Although it's not widely known, federal officials ultimately sided with Kalmanoff, who resigned the monitor position after just seven weeks.

The U.S. Justice Department reprimanded Cincinnati officials in November 2002 for how they handled the flap. In a strongly worded two-page letter, Justice Department officials told city leaders they don't unilaterally control the monitor and that publicly discussing disputes about the position could jeopardize the two legal settlements involving police reform.

The letter also stated that the city must negotiate "in a constructive fashion" any disputes with other parties involved in the deal.

"Regardless of the merits of the criticism of Dr. Kalmanoff, such public statements undermine successful implementation of the (deal) and have the potential to place the city in breach of the (deal)," wrote Deputy Assistant Attorney General Robert Driscoll of the Justice Department's civil rights division.

Driscoll's 2002 letter continued that the Justice Department "views the independence of the monitor as crucial to the success and credibility of the (deal)."

In fact, months after Kalmanoff left, in April 2003, Dlott ruled that city officials must pay him $91,000 in expenses. Dlott said most of the expenses submitted by Kalmanoff were reasonable and that the city was legally obligated to pay.

Although many of Kalmanoff's views can't be independently verified, it's true that city officials and other parties tried to withdraw from the deal a few times over the initial five-year period.

In April 2003 the Black United Front withdrew from the deal after city council pressured the group to choose between the Collaborative Agreement and its boycott of downtown Cincinnati. City officials had complained that the Front's boycott was hampering efforts at raising $20 million from private companies to pay for some of the reforms.

After the Front withdrew, both Luken and the police union tried to pull out of the deal, but Dlott refused their requests.

Because city officials knew the Front was involved with the boycott as the deal was negotiated, several black activists said the mayor and others deliberately manipulated the situation and made the demand as a method for ending the reform process while appearing blameless.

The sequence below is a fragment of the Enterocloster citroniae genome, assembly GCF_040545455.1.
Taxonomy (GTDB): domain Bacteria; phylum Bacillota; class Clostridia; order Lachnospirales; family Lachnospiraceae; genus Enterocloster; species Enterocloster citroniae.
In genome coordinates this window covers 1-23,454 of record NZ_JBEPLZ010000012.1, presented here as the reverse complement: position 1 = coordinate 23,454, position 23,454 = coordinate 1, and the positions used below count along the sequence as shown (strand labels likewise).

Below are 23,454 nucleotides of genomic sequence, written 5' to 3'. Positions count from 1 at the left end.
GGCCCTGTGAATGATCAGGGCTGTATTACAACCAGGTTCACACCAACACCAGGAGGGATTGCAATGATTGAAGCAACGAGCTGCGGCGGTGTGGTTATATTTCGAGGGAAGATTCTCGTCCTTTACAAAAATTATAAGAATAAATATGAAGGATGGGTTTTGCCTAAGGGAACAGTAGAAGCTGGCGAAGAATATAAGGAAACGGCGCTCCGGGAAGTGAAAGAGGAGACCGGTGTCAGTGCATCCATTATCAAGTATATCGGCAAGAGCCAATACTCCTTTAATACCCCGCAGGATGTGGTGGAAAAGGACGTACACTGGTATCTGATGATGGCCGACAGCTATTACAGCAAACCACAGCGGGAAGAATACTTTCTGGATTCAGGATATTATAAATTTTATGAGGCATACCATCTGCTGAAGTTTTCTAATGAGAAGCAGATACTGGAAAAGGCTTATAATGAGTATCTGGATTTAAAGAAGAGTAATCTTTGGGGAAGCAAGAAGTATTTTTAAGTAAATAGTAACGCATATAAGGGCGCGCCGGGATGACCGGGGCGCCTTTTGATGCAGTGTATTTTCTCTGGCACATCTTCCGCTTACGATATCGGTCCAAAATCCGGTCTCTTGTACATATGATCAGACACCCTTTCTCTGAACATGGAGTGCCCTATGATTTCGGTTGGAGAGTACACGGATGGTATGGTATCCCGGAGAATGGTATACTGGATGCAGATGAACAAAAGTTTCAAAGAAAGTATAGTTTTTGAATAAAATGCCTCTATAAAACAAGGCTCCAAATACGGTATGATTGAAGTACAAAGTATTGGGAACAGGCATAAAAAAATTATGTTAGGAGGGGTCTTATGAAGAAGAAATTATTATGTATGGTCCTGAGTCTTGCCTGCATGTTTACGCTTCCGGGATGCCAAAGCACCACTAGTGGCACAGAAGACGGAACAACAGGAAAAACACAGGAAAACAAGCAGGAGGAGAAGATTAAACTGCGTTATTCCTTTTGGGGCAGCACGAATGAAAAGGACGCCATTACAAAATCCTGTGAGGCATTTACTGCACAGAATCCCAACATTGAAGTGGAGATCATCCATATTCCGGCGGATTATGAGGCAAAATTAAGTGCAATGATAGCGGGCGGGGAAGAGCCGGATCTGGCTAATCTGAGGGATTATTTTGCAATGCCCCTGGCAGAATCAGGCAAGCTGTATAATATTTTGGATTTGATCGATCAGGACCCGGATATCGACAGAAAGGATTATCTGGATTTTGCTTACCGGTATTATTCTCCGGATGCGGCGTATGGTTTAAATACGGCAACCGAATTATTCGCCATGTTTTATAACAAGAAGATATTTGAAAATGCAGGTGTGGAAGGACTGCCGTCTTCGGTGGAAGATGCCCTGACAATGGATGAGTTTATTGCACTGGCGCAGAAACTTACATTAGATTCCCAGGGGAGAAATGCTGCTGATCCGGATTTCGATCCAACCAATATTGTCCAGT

The judge didn't agree. Dlott appointed a 12-member citizen advisory panel, put together by the ACLU, to replace the Front as a plaintiff in the case.

Less than two years later, in March 2005, Dlott ruled that the city and its police department had breached the deal. Her ruling came after Police Chief Thomas Streicher Jr. and police supervisors blocked a court-appointed monitoring team from viewing police training and accessing records at police headquarters. The team also complained that Streicher and his top assistant, Lt. Col. Richard Janke, were persistently rude and uncooperative.

Dlott warned city officials to improve their behavior or face stricter oversight and the levying of fines.

"I had my problems with the Collaborative as it unfolded, and I argued with the monitor," Luken says. "I wanted to get out of it because I thought it should end with my term. At the end of the day, I believe the Collaborative was good for the city. We knew it couldn't happen without some controversy. I think it was healthy and the city is better for it."

City tried to 'undermine' Collaborative Agreement
Besides being a lawyer, Kalmanoff is a lecturer at the University of California-Berkeley. His firm, the Institute for Law and Policy Planning, is a nonprofit consulting group founded 28 years ago.

Kalmanoff, 66, is the firm's executive director. He previously served as a special master overseeing reforms in the California prison system and has written college textbooks on law enforcement.

Some cities and counties that have hired Kalmanoff over the years have criticized his work, but just as many others have praised it. Kalmanoff has said he's a lightning rod for criticism because the nature of his work is designed to challenge the status quo, and some politicians don't like that.

That's exactly what happened in Cincinnati, he alleges in his report.

"City officials used media-created confusion and outright deceit concerning the costs and terms of the monitorship to undermine its legitimacy," he writes. "This, in turn, set the stage for the city to stall the Collaborative Agreement and its imposition of external controls." %uFFFD